By Mr. Bhavya Nain
This article is the fourth article in the current series on the legal drafting and legal pleadings. The previous articles in the series can be found here, here and here. The aim of the author in the present article is to explain one model legal writing process. This model legal writing process is advocated by Mr. Bryan Garner, a noted well renowned speaker; and one of the foremost authorities on the legal writing. This writing process is known as the Madman-Architect-Carpenter-Judge approach. If this Madman-Architect-Carpenter-Judge approach is adopted, then the person adopting it will definitely write better legal briefs with minimum hurdles and/or difficulties.
The Madman-Architect-Carpenter-Judge approach
This writing process was originally given by Betty S. Flowers, Professor of English at the University of Texas. This writing process was developed be her to solve the hardest problem of any kind of writing: how to write without getting stuck at any stage; and how to scientifically write anything? This approach breaks down [legal]writing process into 4 stages/parts. These are:
Firstly, the Madman stage. The first stage of an ideal [legal]writing process must start with the Madman approach. By Madman approach, we mean that at the very first stage of the legal writing, one must pen down his/her ideas and thoughts and reflections on the issues to be written about like a madman would do, without any reserves/inhibitions. At the first stage of the legal writing, one must pen down any and everything he or she may feel relevant. Like a possessed madman, one must churn out as many pages of writing work without worrying much about grammar, sentence structures, etc. at this stage. The main idea is to not to miss on any possible idea and thought which can be developed into a proper legal/factual proposition later on.
Secondly, the Architect Stage. The second stage of an ideal [legal]writing process should be to follow the architect approach. An architect makes the broad plans and structures. Like an architect, the writer in the second stage, must try to rearrange the text produced in the madman stage and make it into a better readable material. The writer must rearrange the text produced in the madman stage dispassionately and should keep in mind the broad plan to be achieved by writing of the legal brief. The aim of the writer at this stage is to broadly interconnect the ideas and propositions penned down in the madman stage. The writer may also have to delete certain random ideas/propositions penned down in the madman stage from the draft legal brief.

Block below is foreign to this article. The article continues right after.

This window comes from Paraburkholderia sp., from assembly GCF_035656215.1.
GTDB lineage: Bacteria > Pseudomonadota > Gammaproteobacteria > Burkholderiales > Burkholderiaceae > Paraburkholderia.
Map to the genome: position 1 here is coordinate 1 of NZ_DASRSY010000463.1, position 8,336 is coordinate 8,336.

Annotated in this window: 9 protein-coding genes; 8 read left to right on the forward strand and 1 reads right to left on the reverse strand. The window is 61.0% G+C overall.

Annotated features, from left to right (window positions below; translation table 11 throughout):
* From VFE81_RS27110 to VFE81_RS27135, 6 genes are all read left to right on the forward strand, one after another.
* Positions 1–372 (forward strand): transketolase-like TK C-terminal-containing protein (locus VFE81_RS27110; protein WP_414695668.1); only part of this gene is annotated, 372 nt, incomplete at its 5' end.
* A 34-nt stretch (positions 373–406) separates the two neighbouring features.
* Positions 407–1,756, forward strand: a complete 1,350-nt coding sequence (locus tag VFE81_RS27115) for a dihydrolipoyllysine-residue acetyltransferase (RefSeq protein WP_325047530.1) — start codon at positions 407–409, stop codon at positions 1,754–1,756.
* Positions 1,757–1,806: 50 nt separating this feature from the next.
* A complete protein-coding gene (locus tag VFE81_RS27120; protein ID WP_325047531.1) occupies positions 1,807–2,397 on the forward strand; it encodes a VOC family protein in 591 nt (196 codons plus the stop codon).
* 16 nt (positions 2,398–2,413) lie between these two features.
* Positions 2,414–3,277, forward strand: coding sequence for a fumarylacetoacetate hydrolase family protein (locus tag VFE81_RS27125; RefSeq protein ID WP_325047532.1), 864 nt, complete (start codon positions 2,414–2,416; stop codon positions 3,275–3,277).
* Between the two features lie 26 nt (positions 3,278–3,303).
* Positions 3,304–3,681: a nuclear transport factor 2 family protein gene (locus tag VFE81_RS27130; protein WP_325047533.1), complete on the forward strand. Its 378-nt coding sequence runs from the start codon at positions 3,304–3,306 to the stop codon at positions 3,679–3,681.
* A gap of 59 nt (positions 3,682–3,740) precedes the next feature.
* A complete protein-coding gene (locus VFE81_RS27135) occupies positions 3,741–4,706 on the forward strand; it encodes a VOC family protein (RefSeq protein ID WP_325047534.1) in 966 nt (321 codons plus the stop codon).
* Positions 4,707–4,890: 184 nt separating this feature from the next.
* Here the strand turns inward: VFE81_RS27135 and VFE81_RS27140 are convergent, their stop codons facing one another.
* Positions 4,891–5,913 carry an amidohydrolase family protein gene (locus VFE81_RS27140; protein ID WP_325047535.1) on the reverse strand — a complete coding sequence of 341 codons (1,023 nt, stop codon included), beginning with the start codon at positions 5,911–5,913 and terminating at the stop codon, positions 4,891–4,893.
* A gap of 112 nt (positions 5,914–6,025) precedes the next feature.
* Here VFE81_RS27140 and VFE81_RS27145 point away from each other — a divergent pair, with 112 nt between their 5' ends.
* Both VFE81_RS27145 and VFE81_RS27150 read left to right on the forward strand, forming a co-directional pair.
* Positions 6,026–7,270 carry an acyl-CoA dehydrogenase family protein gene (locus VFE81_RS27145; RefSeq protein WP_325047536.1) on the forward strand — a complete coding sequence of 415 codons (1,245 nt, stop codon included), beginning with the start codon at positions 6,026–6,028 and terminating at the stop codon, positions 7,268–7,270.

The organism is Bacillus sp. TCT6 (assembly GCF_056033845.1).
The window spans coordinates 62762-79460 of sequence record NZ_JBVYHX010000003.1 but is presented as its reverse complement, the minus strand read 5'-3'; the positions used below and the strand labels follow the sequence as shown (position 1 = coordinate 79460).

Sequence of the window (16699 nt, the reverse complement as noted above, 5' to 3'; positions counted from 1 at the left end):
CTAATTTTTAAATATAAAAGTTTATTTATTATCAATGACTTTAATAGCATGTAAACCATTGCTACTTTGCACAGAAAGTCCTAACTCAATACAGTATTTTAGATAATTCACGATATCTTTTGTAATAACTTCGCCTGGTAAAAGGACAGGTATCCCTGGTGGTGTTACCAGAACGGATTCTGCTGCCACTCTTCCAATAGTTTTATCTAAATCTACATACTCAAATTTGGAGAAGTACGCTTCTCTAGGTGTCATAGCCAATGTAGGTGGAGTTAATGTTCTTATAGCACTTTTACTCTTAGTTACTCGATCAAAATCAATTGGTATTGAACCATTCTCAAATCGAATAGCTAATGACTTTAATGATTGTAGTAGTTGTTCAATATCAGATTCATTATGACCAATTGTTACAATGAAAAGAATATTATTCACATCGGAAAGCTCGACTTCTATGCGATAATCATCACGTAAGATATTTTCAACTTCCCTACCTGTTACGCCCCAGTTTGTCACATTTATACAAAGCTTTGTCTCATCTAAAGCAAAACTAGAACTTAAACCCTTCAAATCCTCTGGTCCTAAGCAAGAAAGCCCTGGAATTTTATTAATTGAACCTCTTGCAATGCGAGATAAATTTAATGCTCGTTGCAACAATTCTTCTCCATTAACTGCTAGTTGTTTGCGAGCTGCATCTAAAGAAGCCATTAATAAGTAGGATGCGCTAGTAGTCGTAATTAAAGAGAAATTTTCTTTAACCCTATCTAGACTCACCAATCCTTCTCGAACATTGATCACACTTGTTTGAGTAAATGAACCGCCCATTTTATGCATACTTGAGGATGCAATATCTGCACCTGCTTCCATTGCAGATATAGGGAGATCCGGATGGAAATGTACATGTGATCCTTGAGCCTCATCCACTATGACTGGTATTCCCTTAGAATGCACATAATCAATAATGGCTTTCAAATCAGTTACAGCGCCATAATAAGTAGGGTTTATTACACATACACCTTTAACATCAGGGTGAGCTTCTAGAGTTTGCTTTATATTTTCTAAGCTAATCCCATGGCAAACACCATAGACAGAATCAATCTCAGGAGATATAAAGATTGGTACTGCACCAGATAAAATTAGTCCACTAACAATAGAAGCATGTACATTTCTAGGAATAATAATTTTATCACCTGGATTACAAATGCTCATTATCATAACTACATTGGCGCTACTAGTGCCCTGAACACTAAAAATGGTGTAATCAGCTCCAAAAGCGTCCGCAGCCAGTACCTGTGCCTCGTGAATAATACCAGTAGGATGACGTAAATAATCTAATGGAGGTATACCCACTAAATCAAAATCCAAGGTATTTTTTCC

Thirdly, the Carpenter Stage. The third stage of an ideal [legal]writing process should be to follow the carpenter approach. The writer by acting as a Carpenter implements the broad plans of the Architect by looking into the issue of the sentence structuring. At the carpenter stage, one must ensure that the legal draft must have simple and correct legal English; and the must be smooth transitions within the text of the legal document. It is the aim at this stage that the text must have smooth English.
Fourthly, the Judge Stage. The fourth stage of an ideal [legal]writing process should be to follow the Judge approach. At this stage, the writer must act as a critic of his own legal draft produced by following the previous three writing stages. At this stage, the writer must look at the legal draft both at the macroscopic and the microscopic level in order to try to identify errors in his own draft, as if he was an independent judge judging the legal draft. Even all small details like commas, spellings, etc must be looked into at this stage, so as to make the legal draft perfect.
To conclude, the aim of the said madman stage is to pen ideas/propositions; the aim of the said architect stage is to organise them; the aim of the said carpenter stage is to synchronise/nail them; and the aim of the said judge stage is to dispassionately criticise and improve them to the last detail. The author opines that this famous four stage approach to the legal writing and the legal drafting is critical to come up with the superior legal briefs. The author in the forthcoming articles will delve into more rules and formulas for better legal drafting.
Advocate, Supreme Court of India; and Former Law Clerk-cum-Research Assistant, Supreme Court of India.
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